Danger Cave, the largest ancient cave in Wendover, yields information about some of the earliest inhabitants of the Great Basin. Archaeologist Jesse D. Jennings, who excavated the cave in the 1950s and has written extensively about his findings, discovered signs of human habitation in the cave dating back to 8000 BCE.
The cave is a long, arched grotto or cavern averaging 60 feet wide and 120 feet long. It has no natural chimneys; the only source for the circulation of air and light is the mouth of the cave, which features a thick overhang. Not surprisingly, most of the signs of occupation are found near the front third of the cave. Archaeologists estimate that at any given time no more than 15 to 30 individuals, probably related to one another, occupied the site. These people were nomadic and the cave was a seasonal abode used only during the late summer and early autumn months. The climate, the landscape, and the resources—the entire ecological system—throughout most of the history of the cave were identical with those of today, even though conditions of aridity may have fluctuated noticeably.
Archaeologists began digging the site first in the 1930s, and then more extensively in the 1950s under Jennings’s University of Utah team. Fill materials (dust, dirt, weeds, and other sources of debris) found at the site were the remains of both human habitation and geological transformations (e.g., silt from the lake that is now below the floor level of the cave). The combination has been critical for understanding the chronology of the long chain of recent geologic events. Located about 4,325 feet above sea level, Danger Cave has the lowest elevation of all the archaeologically significant caves in Wendover. Since the level of Wendover dropped after the last glacial era, this cave provides us with the earliest date that caves were available for human habitation.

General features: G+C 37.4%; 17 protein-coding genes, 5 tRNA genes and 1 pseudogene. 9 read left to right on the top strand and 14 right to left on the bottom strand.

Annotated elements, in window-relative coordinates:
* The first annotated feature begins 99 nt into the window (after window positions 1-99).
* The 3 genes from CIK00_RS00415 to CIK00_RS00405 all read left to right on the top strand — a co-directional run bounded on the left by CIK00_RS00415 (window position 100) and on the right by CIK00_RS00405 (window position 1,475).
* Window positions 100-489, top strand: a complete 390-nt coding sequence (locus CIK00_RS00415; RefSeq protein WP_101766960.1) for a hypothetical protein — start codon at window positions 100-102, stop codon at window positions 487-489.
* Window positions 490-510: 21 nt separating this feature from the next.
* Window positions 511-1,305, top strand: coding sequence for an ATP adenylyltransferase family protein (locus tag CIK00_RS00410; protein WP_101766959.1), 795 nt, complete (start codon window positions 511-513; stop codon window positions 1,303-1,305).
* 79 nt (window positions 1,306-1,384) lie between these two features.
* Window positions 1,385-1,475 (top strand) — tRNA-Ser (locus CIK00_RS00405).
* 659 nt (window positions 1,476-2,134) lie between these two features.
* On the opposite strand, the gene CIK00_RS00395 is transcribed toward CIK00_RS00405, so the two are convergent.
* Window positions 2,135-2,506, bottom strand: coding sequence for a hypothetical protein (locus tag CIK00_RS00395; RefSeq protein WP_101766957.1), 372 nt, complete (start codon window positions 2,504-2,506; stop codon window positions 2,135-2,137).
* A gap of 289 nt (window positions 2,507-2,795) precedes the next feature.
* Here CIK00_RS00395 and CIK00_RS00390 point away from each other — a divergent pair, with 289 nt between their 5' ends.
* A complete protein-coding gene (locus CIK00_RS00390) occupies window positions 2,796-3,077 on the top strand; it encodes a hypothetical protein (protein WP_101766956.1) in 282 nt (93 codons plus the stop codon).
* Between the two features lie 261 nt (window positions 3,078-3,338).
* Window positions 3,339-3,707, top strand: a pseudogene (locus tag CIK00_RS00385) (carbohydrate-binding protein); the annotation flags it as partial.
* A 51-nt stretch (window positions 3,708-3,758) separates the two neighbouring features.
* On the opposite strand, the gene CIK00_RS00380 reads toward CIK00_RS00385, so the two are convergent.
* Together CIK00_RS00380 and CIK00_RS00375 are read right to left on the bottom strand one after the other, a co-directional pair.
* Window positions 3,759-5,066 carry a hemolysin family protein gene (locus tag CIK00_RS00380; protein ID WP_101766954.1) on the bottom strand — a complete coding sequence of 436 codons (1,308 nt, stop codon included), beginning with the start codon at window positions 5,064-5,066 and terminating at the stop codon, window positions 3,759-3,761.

The dryness of the cave was desirable for dwelling and excellent for the preservation of all types of organic debris. The chief vegetable foods for the inhabitants appear to have been seeds and rhizomes. Game of all types seems to have been available and was hunted in a number of different ways with an impressive array of tools. In terms of artifacts, the site has yielded the largest number in Utah and demonstrates a material culture characterized by portability. The oldest recovered specimens that are of archaeological significance are 10,000 years old and include basketry, string, fragile food bones and bone tools, human and animal fecal matter, feather, bits of leather and rawhide, grass seeds, and thousands of stone artifacts. These artifacts show incredible site specificity and accommodation to the environment; they also demonstrate a strategic exploitation of every resource the desert offered. Most are utilitarian and don’t demonstrate much attention to ornamentation—arrow shafts, for example, only occasionally have red and green decoration. The scraps of garments that have been discovered are made of buckskin but are not fringed.
These seasonal cave dwellers were expert textile makers and basket weavers, and archaeologists have uncovered fourteen different basketry techniques. Six use twining and the remaining eight deploy variations of the coiling technique. Without exception, this basketry was well executed and sturdy.
The site was declared a National Historic Landmark in 1961 and was listed on the National Register of Historic Places in 1966. Today the area around it, the Danger Cave State Historic Monument, is one of the forty-five state parks in Utah. It is protected and monitored by the State Park Services. The landmark is open to the public only with a designated guide. A set of metal gates, installed to reduce vandalism, allows one to peek in without entering.
Fry, Gary Frederic. “Prehistoric Diet at Danger Cave, Utah, as Determined by the Analysis of Coprolites.” Master’s thesis, University of Utah, 1968.
Jennings, Jesse D. Danger Cave. Salt Lake City: University of Utah Press and Society for American Archeology, 1957.